Saturday, May 28, 2011

Taylor reviews Reckless Endangerment

In the Washington Post John Taylor reviews a new book that argues that business-government connections led to the financial meltdown of 2008:
In a series of clearly written narratives with many names, dates and figures, they show that government officials took actions that benefited well-connected individuals, who in turn helped the government officials. This mutual support system thwarted good economic policies and encouraged reckless ones. It thereby brought on the crisis, sending the economy into a tailspin.
One economist who has argued that housing policy had nothing to do with the crisis is Joseph Stiglitz. However, Stiglitz was one of those who gave us those housing policies, so he is not an unbiased voice.

Update: Walter Russell Mead also likes the book.

Thursday, May 26, 2011

Mead on Obama

From Walter Russell Mead, more devastating because Mead actually wants to like Obama:
Three times he has gone up against Netanyahu; three times he has ingloriously failed.  This last defeat — Netanyahu’s deadly, devastating speech to Congress in which he eviscerated President Obama’s foreign policy to prolonged and repeated standing ovations by members of both parties — may have been the single most stunning and effective public rebuke to an American President a foreign leader has ever delivered.

Tuesday, May 24, 2011

The government and the financial panic

The theme that the financial panic of 2008 and the recession that accompanied it were caused by a lack or regulation or by deregulation is common, especially on the Left. The counterargument is that the financial panic was the direct result of government regulation and policy, especially in the housing market. Joseph Lawler makes the case in The American Spectator:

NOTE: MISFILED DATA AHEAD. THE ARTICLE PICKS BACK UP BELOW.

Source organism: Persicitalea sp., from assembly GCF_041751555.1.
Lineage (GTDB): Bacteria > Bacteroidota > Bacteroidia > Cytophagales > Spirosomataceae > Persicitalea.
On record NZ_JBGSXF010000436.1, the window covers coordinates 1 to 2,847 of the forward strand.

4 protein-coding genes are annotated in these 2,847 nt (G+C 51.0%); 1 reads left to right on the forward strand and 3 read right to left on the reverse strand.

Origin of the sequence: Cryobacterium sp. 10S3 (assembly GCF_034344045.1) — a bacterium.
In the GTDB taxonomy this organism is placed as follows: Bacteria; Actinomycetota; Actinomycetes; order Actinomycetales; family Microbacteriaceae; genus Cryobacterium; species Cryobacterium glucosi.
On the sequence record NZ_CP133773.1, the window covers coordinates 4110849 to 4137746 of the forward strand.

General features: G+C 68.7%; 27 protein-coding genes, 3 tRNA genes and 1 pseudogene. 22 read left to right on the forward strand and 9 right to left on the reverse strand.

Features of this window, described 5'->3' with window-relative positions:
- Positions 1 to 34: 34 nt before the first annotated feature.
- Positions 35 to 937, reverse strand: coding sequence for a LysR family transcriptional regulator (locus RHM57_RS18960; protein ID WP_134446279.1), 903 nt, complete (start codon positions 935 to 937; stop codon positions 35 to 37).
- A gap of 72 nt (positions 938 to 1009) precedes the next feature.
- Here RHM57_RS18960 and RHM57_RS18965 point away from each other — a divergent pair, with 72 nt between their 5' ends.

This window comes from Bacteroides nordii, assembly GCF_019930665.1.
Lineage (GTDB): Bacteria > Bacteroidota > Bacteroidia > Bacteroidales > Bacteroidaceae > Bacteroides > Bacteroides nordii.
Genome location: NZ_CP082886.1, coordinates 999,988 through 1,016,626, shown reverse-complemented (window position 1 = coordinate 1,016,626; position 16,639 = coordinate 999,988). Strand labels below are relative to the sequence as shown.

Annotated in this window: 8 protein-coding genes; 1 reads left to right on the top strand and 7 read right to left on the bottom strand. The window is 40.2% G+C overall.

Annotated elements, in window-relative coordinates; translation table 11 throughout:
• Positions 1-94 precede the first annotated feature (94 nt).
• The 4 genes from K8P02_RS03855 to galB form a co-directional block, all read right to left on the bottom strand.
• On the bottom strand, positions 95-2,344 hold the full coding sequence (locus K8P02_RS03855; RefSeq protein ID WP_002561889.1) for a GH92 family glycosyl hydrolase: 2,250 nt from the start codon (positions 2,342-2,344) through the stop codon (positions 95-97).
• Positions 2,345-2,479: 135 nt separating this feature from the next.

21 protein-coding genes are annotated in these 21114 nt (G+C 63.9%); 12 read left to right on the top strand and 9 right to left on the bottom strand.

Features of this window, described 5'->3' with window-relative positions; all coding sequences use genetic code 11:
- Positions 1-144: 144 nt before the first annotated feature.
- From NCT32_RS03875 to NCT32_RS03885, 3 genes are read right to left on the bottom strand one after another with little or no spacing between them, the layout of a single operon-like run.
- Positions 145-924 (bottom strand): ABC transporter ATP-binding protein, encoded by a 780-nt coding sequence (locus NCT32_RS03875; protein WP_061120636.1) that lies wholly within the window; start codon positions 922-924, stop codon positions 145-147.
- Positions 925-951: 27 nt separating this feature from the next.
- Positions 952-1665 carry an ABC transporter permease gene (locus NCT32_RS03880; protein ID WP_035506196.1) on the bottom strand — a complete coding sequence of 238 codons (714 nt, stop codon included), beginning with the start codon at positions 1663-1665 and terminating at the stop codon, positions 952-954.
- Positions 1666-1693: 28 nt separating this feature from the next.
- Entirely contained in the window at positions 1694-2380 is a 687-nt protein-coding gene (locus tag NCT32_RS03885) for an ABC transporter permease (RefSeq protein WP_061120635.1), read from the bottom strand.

[T]he financial crisis was not caused by weak or ineffective regulation. On the contrary, the financial crisis of 2008 was caused by government housing policies -- sponsored and promoted by many of the same people who framed and ultimately enacted the DFA.
Because his argument puts the blame on the government and not on the private sector, it has been attacked. He responds here.

Monday, May 16, 2011

The stimulus and jobs

From Greg Mankiw's blog, a summary of a paper trying to determine the effects of the 2009 Obama stimulus bill:
Our benchmark results suggest that the ARRA created/saved approximately 450 thousand state and local government jobs and destroyed/forestalled roughly one million private sector jobs.

Friday, May 6, 2011

China's birth dearth

Is the fertility rate in China only 1.3?
To keep a society sustainable, the birth rate needs to be kept around at 2.3 children per female inhabitant. But all the objective surveys, including that of the 2000 census and the 1% sampling survey of 2001, show that since the mid-1990’s the birth rate in China has been stuck around 1.3.
China is set to repeat Japan’s economic recession experience of the 1990s. The difference is Japan became rich before growing old, while China is growing old before even getting rich.
 Demography remains the great untold story.